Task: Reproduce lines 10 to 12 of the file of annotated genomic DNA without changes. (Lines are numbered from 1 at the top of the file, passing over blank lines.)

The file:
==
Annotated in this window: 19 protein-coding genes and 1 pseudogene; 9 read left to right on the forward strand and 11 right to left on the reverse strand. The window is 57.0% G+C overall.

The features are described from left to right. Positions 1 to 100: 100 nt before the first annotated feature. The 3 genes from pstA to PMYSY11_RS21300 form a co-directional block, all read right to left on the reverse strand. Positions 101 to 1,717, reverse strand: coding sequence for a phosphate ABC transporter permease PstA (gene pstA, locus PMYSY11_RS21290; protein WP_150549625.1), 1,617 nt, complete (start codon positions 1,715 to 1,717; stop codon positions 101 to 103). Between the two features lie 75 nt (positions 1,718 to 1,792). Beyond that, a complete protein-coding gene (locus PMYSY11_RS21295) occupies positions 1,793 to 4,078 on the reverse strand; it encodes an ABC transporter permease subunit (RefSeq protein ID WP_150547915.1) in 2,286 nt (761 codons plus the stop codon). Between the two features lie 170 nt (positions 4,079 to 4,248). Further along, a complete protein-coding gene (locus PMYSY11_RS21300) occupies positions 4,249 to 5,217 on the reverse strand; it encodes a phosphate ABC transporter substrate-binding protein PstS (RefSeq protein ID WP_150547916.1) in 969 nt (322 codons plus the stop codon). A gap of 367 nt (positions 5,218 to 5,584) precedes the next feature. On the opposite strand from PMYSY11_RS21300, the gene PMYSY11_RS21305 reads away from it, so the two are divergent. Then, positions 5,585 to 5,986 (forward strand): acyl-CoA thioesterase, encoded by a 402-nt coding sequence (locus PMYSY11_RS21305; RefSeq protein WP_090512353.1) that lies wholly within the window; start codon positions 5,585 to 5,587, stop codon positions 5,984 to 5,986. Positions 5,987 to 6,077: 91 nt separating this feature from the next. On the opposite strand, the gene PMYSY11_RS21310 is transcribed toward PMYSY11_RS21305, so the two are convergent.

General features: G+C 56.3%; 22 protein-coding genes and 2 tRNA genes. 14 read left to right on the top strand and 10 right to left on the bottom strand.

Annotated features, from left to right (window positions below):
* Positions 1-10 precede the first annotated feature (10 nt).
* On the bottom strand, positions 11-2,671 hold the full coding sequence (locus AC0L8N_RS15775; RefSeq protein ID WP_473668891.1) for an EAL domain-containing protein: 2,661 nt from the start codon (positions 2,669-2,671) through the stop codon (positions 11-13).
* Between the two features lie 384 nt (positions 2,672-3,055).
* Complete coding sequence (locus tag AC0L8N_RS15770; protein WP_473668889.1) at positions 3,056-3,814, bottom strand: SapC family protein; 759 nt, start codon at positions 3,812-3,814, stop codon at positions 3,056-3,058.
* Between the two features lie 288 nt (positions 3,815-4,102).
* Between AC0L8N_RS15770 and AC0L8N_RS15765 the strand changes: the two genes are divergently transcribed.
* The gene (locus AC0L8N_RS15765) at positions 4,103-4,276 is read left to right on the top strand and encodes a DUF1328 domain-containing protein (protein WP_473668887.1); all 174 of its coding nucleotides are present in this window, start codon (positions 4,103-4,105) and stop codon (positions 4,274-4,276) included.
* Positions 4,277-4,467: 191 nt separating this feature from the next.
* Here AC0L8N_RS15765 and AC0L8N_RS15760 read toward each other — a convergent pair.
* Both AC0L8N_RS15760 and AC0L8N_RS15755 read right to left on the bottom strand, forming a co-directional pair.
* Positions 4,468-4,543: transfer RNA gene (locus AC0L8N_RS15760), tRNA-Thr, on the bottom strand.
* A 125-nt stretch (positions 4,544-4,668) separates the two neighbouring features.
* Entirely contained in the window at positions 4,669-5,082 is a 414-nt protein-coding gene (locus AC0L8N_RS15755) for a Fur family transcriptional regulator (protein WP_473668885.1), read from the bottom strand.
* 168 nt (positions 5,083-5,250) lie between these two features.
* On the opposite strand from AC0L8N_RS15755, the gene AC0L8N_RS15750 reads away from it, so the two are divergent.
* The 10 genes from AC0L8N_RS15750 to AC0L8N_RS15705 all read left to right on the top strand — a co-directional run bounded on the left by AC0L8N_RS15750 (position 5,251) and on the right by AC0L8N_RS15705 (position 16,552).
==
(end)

* Between AC0L8N_RS15770 and AC0L8N_RS15765 the strand changes: the two genes are divergently transcribed.
* The gene (locus AC0L8N_RS15765) at positions 4,103-4,276 is read left to right on the top strand and encodes a DUF1328 domain-containing protein (protein WP_473668887.1); all 174 of its coding nucleotides are present in this window, start codon (positions 4,103-4,105) and stop codon (positions 4,274-4,276) included.
* Positions 4,277-4,467: 191 nt separating this feature from the next.